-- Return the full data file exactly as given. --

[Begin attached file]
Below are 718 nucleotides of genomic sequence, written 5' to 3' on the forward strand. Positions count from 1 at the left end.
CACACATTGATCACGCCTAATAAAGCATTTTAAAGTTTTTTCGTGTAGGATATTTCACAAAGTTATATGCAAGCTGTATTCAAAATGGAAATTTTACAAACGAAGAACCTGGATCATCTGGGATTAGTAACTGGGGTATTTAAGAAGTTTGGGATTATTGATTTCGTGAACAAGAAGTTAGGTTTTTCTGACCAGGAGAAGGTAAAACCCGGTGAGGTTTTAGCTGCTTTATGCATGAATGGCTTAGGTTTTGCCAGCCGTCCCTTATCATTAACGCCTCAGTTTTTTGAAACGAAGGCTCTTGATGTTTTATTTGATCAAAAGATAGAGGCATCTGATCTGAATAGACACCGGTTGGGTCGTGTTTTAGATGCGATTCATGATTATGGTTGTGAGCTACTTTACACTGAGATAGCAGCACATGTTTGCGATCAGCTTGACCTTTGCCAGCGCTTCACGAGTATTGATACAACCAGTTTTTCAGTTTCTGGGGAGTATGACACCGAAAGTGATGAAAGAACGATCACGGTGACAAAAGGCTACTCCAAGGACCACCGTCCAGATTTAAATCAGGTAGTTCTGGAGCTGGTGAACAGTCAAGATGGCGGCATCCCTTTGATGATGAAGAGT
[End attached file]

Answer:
Below are 718 nucleotides of genomic sequence, written 5' to 3' on the forward strand. Positions count from 1 at the left end.
CACACATTGATCACGCCTAATAAAGCATTTTAAAGTTTTTTCGTGTAGGATATTTCACAAAGTTATATGCAAGCTGTATTCAAAATGGAAATTTTACAAACGAAGAACCTGGATCATCTGGGATTAGTAACTGGGGTATTTAAGAAGTTTGGGATTATTGATTTCGTGAACAAGAAGTTAGGTTTTTCTGACCAGGAGAAGGTAAAACCCGGTGAGGTTTTAGCTGCTTTATGCATGAATGGCTTAGGTTTTGCCAGCCGTCCCTTATCATTAACGCCTCAGTTTTTTGAAACGAAGGCTCTTGATGTTTTATTTGATCAAAAGATAGAGGCATCTGATCTGAATAGACACCGGTTGGGTCGTGTTTTAGATGCGATTCATGATTATGGTTGTGAGCTACTTTACACTGAGATAGCAGCACATGTTTGCGATCAGCTTGACCTTTGCCAGCGCTTCACGAGTATTGATACAACCAGTTTTTCAGTTTCTGGGGAGTATGACACCGAAAGTGATGAAAGAACGATCACGGTGACAAAAGGCTACTCCAAGGACCACCGTCCAGATTTAAATCAGGTAGTTCTGGAGCTGGTGAACAGTCAAGATGGCGGCATCCCTTTGATGATGAAGAGT